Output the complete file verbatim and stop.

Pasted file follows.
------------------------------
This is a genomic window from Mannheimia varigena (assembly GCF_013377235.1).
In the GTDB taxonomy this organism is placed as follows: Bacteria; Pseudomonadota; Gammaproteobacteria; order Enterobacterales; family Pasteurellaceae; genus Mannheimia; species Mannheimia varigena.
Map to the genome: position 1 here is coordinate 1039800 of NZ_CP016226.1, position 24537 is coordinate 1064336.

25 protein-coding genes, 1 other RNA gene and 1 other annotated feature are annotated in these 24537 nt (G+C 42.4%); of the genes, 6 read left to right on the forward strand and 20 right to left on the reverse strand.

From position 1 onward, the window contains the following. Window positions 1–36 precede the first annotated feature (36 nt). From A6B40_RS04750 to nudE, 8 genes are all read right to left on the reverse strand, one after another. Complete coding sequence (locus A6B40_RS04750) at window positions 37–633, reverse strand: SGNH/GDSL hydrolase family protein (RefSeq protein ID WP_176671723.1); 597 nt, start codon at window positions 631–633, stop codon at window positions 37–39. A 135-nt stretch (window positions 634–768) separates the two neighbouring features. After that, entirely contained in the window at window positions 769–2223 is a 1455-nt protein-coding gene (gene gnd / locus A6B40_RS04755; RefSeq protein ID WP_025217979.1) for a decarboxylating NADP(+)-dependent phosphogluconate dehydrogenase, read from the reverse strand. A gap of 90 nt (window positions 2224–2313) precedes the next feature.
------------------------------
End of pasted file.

This is a genomic window from Mannheimia varigena (assembly GCF_013377235.1).
In the GTDB taxonomy this organism is placed as follows: Bacteria; Pseudomonadota; Gammaproteobacteria; order Enterobacterales; family Pasteurellaceae; genus Mannheimia; species Mannheimia varigena.
Map to the genome: position 1 here is coordinate 1039800 of NZ_CP016226.1, position 24537 is coordinate 1064336.

25 protein-coding genes, 1 other RNA gene and 1 other annotated feature are annotated in these 24537 nt (G+C 42.4%); of the genes, 6 read left to right on the forward strand and 20 right to left on the reverse strand.

From position 1 onward, the window contains the following. Window positions 1–36 precede the first annotated feature (36 nt). From A6B40_RS04750 to nudE, 8 genes are all read right to left on the reverse strand, one after another. Complete coding sequence (locus A6B40_RS04750) at window positions 37–633, reverse strand: SGNH/GDSL hydrolase family protein (RefSeq protein ID WP_176671723.1); 597 nt, start codon at window positions 631–633, stop codon at window positions 37–39. A 135-nt stretch (window positions 634–768) separates the two neighbouring features. After that, entirely contained in the window at window positions 769–2223 is a 1455-nt protein-coding gene (gene gnd / locus A6B40_RS04755; RefSeq protein ID WP_025217979.1) for a decarboxylating NADP(+)-dependent phosphogluconate dehydrogenase, read from the reverse strand. A gap of 90 nt (window positions 2224–2313) precedes the next feature.